Extra DWI enforcement campaign runs through Dec. 31
Extra DWI enforcement and awareness campaign started Nov. 25
Law enforcement agencies across the state will be preventing impaired driving from further affecting an already difficult year and holiday season for many Minnesotans by increasing their presence on roads.
Officers, deputies and troopers are participating in an extra DWI enforcement and awareness campaign that started Nov. 25 and runs on weekends through Dec. 31.
The Minnesota Department of Public Safety Office of Traffic Safety coordinates the statewide campaign, with funding provided by the National Highway Traffic Safety Administration. New holiday advertising from DPS-OTS will be running to help influence smart choices behind the wheel.
Impaired driving kills the holiday spirit
Alcohol-related crashes cause an average of 357 life-changing injuries each year (2015-2019). Seriously injured traffic victims require hospital care in a current health care environment that is dealing with a pandemic surge.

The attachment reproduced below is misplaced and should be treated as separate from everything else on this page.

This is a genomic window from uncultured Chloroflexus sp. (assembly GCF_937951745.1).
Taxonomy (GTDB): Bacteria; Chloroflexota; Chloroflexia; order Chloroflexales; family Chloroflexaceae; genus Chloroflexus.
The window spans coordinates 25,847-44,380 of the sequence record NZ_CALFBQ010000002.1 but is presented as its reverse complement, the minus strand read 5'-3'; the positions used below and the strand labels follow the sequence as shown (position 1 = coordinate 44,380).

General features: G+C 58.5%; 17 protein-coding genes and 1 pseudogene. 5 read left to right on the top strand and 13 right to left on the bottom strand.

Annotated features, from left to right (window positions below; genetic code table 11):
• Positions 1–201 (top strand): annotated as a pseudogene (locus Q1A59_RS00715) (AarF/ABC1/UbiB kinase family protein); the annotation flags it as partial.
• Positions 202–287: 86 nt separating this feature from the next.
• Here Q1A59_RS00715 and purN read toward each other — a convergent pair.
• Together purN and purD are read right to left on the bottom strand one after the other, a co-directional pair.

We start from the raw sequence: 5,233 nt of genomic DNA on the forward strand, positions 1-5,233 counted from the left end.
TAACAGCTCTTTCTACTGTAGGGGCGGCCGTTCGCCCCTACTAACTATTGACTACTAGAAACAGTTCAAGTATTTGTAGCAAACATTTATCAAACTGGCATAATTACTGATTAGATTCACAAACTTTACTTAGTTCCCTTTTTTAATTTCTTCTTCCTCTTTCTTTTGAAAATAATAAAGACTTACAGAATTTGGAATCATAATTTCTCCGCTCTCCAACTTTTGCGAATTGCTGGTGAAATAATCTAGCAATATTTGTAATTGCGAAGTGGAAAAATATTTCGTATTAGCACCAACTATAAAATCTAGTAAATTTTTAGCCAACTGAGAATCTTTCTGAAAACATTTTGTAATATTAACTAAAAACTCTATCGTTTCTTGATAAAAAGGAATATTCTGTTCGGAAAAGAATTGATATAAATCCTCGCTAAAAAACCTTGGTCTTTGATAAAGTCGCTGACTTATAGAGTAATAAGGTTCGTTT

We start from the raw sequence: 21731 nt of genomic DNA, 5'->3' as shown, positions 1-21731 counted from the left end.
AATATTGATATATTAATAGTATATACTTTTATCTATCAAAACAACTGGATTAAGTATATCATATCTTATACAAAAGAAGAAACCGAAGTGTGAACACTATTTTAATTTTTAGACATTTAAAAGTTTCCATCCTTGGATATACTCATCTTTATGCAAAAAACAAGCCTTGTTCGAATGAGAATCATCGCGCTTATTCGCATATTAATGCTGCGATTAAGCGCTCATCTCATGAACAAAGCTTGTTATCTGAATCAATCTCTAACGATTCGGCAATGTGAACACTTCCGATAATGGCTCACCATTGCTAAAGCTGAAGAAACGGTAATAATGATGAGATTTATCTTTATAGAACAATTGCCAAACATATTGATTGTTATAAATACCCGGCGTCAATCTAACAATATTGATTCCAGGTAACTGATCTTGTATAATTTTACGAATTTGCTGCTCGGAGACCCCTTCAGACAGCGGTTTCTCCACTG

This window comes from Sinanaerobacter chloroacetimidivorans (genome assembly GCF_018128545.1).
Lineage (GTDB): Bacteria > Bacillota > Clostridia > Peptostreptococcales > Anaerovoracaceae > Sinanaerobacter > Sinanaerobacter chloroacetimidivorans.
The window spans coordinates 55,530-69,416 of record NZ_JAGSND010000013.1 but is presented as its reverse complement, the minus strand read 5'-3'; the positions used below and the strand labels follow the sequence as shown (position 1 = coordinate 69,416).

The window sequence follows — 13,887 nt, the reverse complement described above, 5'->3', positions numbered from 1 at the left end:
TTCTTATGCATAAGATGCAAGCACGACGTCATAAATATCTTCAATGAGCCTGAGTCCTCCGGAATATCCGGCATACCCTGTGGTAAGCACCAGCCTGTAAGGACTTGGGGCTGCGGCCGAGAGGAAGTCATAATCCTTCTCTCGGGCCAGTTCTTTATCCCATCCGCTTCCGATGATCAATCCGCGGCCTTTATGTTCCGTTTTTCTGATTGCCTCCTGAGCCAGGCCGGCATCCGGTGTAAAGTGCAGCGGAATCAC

During 2015-2019, 28 people died in drunk driving-related crashes during the holiday DWI extra enforcement period.
Of the various holiday periods throughout 2019, Thanksgiving and July 4 tied for the highest percentage of drunk driving-related fatalities.
Nearly one out of every four deaths (22%) on Minnesota roads is drunk driving-related. In the last five years (2015-2019), there were 413 drunk driving-related traffic deaths in Minnesota, with 89 people killed in 2019 alone.
Motorists who fail to plan ahead for a sober ride may find themselves behind bars and not with family around the holiday table. An impaired driver can also lose their license for up to a year and face thousands of dollars in costs.
Other DWI consequences can include:
Repeat DWI offenders, as well as first-time offenders arrested at 0.16 and above alcohol-concentration level, must use ignition interlock in order to regain legal driving privileges or face at least one year without a driver’s license.
Offenders with three or more offenses are required to use interlock for three to six years, or they will never regain driving privileges.
Plan for a safe ride - No matter where you plan to drink, designate a sober driver, use a safe, alternative transportation option, or stay at the location of the celebration.
With bars and restaurants closed due to COVID-19, many people will decide to drink at home. The same rules apply - make sure you designate a sober driver or crash on a couch, not in a vehicle, if you're leaving family gatherings.
Buckle up - wearing a seat belt is the best defense against an impaired driver.
Report drunk driving - call 911 when witnessing impaired driving behavior. Be prepared to provide location, license plate number and observed dangerous behavior.